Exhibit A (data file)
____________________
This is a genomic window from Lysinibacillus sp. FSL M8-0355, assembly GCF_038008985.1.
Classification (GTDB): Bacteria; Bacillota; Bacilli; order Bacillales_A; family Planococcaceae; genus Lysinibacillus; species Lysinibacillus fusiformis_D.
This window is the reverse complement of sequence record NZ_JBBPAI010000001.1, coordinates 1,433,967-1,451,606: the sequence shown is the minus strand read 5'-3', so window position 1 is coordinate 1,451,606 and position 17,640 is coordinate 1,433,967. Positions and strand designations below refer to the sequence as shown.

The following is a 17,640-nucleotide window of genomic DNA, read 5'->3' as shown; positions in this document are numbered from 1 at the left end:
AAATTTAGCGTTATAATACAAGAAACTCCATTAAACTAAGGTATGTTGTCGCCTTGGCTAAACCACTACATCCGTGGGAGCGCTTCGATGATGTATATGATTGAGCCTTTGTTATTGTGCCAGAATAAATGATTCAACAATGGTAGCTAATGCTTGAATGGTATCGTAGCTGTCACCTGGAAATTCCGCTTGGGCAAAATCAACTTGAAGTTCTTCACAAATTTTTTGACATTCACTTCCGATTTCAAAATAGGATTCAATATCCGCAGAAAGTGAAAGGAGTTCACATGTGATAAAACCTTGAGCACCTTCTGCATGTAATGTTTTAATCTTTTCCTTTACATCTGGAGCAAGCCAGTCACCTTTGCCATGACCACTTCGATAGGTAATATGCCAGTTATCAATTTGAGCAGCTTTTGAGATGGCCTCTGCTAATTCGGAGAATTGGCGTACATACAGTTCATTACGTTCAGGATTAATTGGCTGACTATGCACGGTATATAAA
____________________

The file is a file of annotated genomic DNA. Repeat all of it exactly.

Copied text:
This is a genomic window from Lysinibacillus sp. FSL M8-0355, assembly GCF_038008985.1.
Classification (GTDB): Bacteria; Bacillota; Bacilli; order Bacillales_A; family Planococcaceae; genus Lysinibacillus; species Lysinibacillus fusiformis_D.
This window is the reverse complement of sequence record NZ_JBBPAI010000001.1, coordinates 1,433,967-1,451,606: the sequence shown is the minus strand read 5'-3', so window position 1 is coordinate 1,451,606 and position 17,640 is coordinate 1,433,967. Positions and strand designations below refer to the sequence as shown.

The following is a 17,640-nucleotide window of genomic DNA, read 5'->3' as shown; positions in this document are numbered from 1 at the left end:
AAATTTAGCGTTATAATACAAGAAACTCCATTAAACTAAGGTATGTTGTCGCCTTGGCTAAACCACTACATCCGTGGGAGCGCTTCGATGATGTATATGATTGAGCCTTTGTTATTGTGCCAGAATAAATGATTCAACAATGGTAGCTAATGCTTGAATGGTATCGTAGCTGTCACCTGGAAATTCCGCTTGGGCAAAATCAACTTGAAGTTCTTCACAAATTTTTTGACATTCACTTCCGATTTCAAAATAGGATTCAATATCCGCAGAAAGTGAAAGGAGTTCACATGTGATAAAACCTTGAGCACCTTCTGCATGTAATGTTTTAATCTTTTCCTTTACATCTGGAGCAAGCCAGTCACCTTTGCCATGACCACTTCGATAGGTAATATGCCAGTTATCAATTTGAGCAGCTTTTGAGATGGCCTCTGCTAATTCGGAGAATTGGCGTACATACAGTTCATTACGTTCAGGATTAATTGGCTGACTATGCACGGTATATAAA